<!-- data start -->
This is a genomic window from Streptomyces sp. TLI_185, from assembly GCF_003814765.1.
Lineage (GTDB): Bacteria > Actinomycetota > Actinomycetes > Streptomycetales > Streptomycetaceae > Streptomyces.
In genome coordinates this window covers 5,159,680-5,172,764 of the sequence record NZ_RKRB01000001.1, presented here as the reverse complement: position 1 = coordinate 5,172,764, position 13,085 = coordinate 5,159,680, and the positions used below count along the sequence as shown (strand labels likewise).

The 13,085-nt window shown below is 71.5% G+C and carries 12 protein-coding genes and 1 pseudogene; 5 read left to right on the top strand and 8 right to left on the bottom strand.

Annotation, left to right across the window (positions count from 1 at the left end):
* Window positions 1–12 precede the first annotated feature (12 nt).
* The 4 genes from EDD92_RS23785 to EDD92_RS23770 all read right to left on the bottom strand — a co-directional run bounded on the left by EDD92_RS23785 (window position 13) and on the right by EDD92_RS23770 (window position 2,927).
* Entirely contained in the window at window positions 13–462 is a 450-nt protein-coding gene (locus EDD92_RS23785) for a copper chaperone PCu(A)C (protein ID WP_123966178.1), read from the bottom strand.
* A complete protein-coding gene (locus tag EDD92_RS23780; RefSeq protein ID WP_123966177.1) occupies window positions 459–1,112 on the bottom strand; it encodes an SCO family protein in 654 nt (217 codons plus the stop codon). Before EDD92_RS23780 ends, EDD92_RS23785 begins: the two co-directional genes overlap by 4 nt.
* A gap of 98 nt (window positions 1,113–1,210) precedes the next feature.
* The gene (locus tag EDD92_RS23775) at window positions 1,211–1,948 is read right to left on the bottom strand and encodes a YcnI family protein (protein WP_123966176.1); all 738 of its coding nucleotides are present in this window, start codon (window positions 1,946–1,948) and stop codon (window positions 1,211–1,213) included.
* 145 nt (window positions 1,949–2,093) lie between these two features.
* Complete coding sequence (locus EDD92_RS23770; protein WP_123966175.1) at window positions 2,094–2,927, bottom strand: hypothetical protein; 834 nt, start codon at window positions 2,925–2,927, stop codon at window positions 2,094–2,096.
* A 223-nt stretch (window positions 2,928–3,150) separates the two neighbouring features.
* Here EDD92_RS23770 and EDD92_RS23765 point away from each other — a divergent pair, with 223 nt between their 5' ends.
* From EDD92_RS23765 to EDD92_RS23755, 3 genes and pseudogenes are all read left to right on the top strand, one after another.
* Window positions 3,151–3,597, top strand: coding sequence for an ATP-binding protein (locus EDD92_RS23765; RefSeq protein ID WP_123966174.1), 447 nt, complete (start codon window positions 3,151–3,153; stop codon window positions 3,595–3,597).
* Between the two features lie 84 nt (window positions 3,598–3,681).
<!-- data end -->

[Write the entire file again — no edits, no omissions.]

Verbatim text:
This is a genomic window from Streptomyces sp. TLI_185, from assembly GCF_003814765.1.
Lineage (GTDB): Bacteria > Actinomycetota > Actinomycetes > Streptomycetales > Streptomycetaceae > Streptomyces.
In genome coordinates this window covers 5,159,680-5,172,764 of the sequence record NZ_RKRB01000001.1, presented here as the reverse complement: position 1 = coordinate 5,172,764, position 13,085 = coordinate 5,159,680, and the positions used below count along the sequence as shown (strand labels likewise).

The 13,085-nt window shown below is 71.5% G+C and carries 12 protein-coding genes and 1 pseudogene; 5 read left to right on the top strand and 8 right to left on the bottom strand.

Annotation, left to right across the window (positions count from 1 at the left end):
* Window positions 1–12 precede the first annotated feature (12 nt).
* The 4 genes from EDD92_RS23785 to EDD92_RS23770 all read right to left on the bottom strand — a co-directional run bounded on the left by EDD92_RS23785 (window position 13) and on the right by EDD92_RS23770 (window position 2,927).
* Entirely contained in the window at window positions 13–462 is a 450-nt protein-coding gene (locus EDD92_RS23785) for a copper chaperone PCu(A)C (protein ID WP_123966178.1), read from the bottom strand.
* A complete protein-coding gene (locus tag EDD92_RS23780; RefSeq protein ID WP_123966177.1) occupies window positions 459–1,112 on the bottom strand; it encodes an SCO family protein in 654 nt (217 codons plus the stop codon). Before EDD92_RS23780 ends, EDD92_RS23785 begins: the two co-directional genes overlap by 4 nt.
* A gap of 98 nt (window positions 1,113–1,210) precedes the next feature.
* The gene (locus tag EDD92_RS23775) at window positions 1,211–1,948 is read right to left on the bottom strand and encodes a YcnI family protein (protein WP_123966176.1); all 738 of its coding nucleotides are present in this window, start codon (window positions 1,946–1,948) and stop codon (window positions 1,211–1,213) included.
* 145 nt (window positions 1,949–2,093) lie between these two features.
* Complete coding sequence (locus EDD92_RS23770; protein WP_123966175.1) at window positions 2,094–2,927, bottom strand: hypothetical protein; 834 nt, start codon at window positions 2,925–2,927, stop codon at window positions 2,094–2,096.
* A 223-nt stretch (window positions 2,928–3,150) separates the two neighbouring features.
* Here EDD92_RS23770 and EDD92_RS23765 point away from each other — a divergent pair, with 223 nt between their 5' ends.
* From EDD92_RS23765 to EDD92_RS23755, 3 genes and pseudogenes are all read left to right on the top strand, one after another.
* Window positions 3,151–3,597, top strand: coding sequence for an ATP-binding protein (locus EDD92_RS23765; RefSeq protein ID WP_123966174.1), 447 nt, complete (start codon window positions 3,151–3,153; stop codon window positions 3,595–3,597).
* Between the two features lie 84 nt (window positions 3,598–3,681).